About the Author:

Kellye Whitney
Bear Cahill is a freelance mobile application developer who has worked on over 100 iOS and Android apps. In 2008, Bear founded Brainwash Inc., a mobile app development company in Dallas, Texas. Brainwash has developed apps using a variety of technologies, including Core Data, MapKit, StoreKit, Core Location, and other frameworks for email, address book access, audio recording and playback, iPod access, SMS functionality, and more. The company also provides server-side development (Linux-based Ruby on Rails and MySQL). Clients include Escort/Cobra Radar, ATV Escape, Mobiata, AppCubby, AppNoose, Trey Weir Media, IRCO, Ramquest, Semaphore Mobile, and more. Bear is also a published author and experienced iOS instructor. Manning Publications Co. published his book iOS in Practice in 2012. He has taught courses for Accelerate and LinkedIn Learning, and has spoken about iOS development at conferences and to outlets such as the Dallas Morning News and CBS MoneyWatch.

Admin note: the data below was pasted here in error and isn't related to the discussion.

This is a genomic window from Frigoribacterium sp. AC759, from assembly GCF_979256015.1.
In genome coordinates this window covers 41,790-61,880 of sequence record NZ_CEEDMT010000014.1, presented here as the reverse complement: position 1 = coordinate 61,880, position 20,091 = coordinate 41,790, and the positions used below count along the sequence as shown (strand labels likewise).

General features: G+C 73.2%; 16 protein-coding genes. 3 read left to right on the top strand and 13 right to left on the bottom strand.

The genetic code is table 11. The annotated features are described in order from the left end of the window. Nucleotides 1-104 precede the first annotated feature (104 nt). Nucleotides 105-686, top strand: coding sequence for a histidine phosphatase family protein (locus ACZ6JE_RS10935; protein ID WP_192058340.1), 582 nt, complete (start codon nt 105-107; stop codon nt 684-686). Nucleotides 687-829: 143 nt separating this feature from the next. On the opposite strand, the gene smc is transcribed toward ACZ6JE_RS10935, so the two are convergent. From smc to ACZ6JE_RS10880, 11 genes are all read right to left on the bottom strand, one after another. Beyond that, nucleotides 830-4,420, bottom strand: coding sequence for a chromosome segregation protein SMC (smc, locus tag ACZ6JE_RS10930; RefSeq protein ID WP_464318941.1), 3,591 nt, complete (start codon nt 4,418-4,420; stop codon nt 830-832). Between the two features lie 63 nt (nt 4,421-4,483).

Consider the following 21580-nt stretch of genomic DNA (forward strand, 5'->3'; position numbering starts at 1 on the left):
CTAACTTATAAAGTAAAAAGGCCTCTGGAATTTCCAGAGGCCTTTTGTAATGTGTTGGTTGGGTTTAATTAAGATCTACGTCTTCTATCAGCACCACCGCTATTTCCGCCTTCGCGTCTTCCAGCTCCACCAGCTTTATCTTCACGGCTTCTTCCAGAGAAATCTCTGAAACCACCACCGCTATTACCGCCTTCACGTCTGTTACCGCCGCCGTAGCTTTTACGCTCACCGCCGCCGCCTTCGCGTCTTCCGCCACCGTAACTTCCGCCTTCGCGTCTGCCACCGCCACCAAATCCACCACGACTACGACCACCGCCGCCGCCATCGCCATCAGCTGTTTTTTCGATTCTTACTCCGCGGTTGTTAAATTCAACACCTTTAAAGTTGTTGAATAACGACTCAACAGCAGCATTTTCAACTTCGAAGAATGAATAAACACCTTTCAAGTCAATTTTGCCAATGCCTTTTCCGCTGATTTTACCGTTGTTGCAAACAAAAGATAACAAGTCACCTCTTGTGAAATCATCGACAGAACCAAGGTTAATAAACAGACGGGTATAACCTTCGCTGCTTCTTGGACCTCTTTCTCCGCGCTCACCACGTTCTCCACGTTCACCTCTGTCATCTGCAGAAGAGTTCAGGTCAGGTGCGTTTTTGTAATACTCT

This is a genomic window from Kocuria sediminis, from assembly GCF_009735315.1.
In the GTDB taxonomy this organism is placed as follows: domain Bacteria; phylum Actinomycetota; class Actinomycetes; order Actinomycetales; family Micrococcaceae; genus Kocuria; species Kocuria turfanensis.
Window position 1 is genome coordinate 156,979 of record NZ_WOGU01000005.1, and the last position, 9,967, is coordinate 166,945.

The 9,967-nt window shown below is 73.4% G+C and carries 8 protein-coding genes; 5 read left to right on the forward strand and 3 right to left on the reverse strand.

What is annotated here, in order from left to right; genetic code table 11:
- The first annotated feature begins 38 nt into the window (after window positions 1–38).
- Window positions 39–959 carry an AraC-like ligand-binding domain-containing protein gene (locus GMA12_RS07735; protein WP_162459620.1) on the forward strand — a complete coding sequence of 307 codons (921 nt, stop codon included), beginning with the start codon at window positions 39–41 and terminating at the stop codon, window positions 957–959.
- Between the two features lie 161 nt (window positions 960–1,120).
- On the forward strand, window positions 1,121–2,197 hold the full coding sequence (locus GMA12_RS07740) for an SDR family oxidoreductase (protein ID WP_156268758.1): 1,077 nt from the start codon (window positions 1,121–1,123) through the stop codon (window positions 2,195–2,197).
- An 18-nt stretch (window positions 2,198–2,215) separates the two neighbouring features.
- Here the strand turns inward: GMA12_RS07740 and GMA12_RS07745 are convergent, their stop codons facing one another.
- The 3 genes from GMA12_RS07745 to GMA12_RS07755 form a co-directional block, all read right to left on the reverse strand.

Adding Authentication in AWS with Amplify

Adding Authentication in AWS with Amplify

If you’re familiar with using AWS for user authentication, DynamoDB, AppSync and other services in your app or website, you’ll love Amplify.

Amplify is a command-line interface that takes a few shortcuts, avoids the clicking and navigation and also makes a few wise decisions for you. Granted, you can customize things as you wish. And you can always go straight to the console source and make changes. But most of the time, using Amplify will do what you want faster and easier.

The first thing you need to do is install Amplify. You’ll need an AWS account and then run a few commands. You can see the details here: https://aws-amplify.github.io/docs/

Initialize a Project

Once it’s installed, you’re ready to go. I’ll use an iOS app but you can use basically the same steps for Android or a web app.

Navigate in the terminal to your project. From there, you’ll create your app’s existence with AWS with this command:

amplify init

The first thing it asks is for you to pick an editor:

I usually use Vim because it launches in the same terminal window.

Then it asks you to verify the type of project you’re working on. It can usually detect correctly based on the files:

Then you need to pick a profile (or create one on AWS which it helps you with):